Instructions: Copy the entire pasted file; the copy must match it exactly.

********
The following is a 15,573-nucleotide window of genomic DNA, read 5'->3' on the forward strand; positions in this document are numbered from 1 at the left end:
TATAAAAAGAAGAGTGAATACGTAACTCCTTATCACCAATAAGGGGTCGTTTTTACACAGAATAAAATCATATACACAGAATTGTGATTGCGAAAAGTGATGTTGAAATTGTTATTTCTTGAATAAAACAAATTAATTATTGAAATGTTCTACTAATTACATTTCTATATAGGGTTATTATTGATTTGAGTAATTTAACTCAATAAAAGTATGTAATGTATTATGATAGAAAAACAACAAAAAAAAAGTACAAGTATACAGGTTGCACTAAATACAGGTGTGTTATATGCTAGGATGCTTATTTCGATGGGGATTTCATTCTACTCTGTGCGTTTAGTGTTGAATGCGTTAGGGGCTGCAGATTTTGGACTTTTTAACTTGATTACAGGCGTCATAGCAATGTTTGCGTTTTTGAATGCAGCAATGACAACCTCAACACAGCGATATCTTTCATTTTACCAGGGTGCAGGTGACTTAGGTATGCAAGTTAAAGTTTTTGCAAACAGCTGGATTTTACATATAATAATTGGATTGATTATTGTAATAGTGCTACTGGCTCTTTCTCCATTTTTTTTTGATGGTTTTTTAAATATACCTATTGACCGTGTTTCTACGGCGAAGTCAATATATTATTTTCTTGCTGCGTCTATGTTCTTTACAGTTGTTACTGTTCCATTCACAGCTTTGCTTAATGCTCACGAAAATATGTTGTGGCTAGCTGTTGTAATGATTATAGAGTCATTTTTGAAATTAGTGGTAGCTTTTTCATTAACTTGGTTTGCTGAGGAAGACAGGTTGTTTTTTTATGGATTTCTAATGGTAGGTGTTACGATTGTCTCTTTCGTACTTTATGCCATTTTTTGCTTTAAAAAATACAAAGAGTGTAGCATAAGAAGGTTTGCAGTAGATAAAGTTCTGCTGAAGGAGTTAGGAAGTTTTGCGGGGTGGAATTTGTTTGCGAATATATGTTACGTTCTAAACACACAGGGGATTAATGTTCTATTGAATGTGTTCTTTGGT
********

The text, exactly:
The following is a 15,573-nucleotide window of genomic DNA, read 5'->3' on the forward strand; positions in this document are numbered from 1 at the left end:
TATAAAAAGAAGAGTGAATACGTAACTCCTTATCACCAATAAGGGGTCGTTTTTACACAGAATAAAATCATATACACAGAATTGTGATTGCGAAAAGTGATGTTGAAATTGTTATTTCTTGAATAAAACAAATTAATTATTGAAATGTTCTACTAATTACATTTCTATATAGGGTTATTATTGATTTGAGTAATTTAACTCAATAAAAGTATGTAATGTATTATGATAGAAAAACAACAAAAAAAAAGTACAAGTATACAGGTTGCACTAAATACAGGTGTGTTATATGCTAGGATGCTTATTTCGATGGGGATTTCATTCTACTCTGTGCGTTTAGTGTTGAATGCGTTAGGGGCTGCAGATTTTGGACTTTTTAACTTGATTACAGGCGTCATAGCAATGTTTGCGTTTTTGAATGCAGCAATGACAACCTCAACACAGCGATATCTTTCATTTTACCAGGGTGCAGGTGACTTAGGTATGCAAGTTAAAGTTTTTGCAAACAGCTGGATTTTACATATAATAATTGGATTGATTATTGTAATAGTGCTACTGGCTCTTTCTCCATTTTTTTTTGATGGTTTTTTAAATATACCTATTGACCGTGTTTCTACGGCGAAGTCAATATATTATTTTCTTGCTGCGTCTATGTTCTTTACAGTTGTTACTGTTCCATTCACAGCTTTGCTTAATGCTCACGAAAATATGTTGTGGCTAGCTGTTGTAATGATTATAGAGTCATTTTTGAAATTAGTGGTAGCTTTTTCATTAACTTGGTTTGCTGAGGAAGACAGGTTGTTTTTTTATGGATTTCTAATGGTAGGTGTTACGATTGTCTCTTTCGTACTTTATGCCATTTTTTGCTTTAAAAAATACAAAGAGTGTAGCATAAGAAGGTTTGCAGTAGATAAAGTTCTGCTGAAGGAGTTAGGAAGTTTTGCGGGGTGGAATTTGTTTGCGAATATATGTTACGTTCTAAACACACAGGGGATTAATGTTCTATTGAATGTGTTCTTTGGT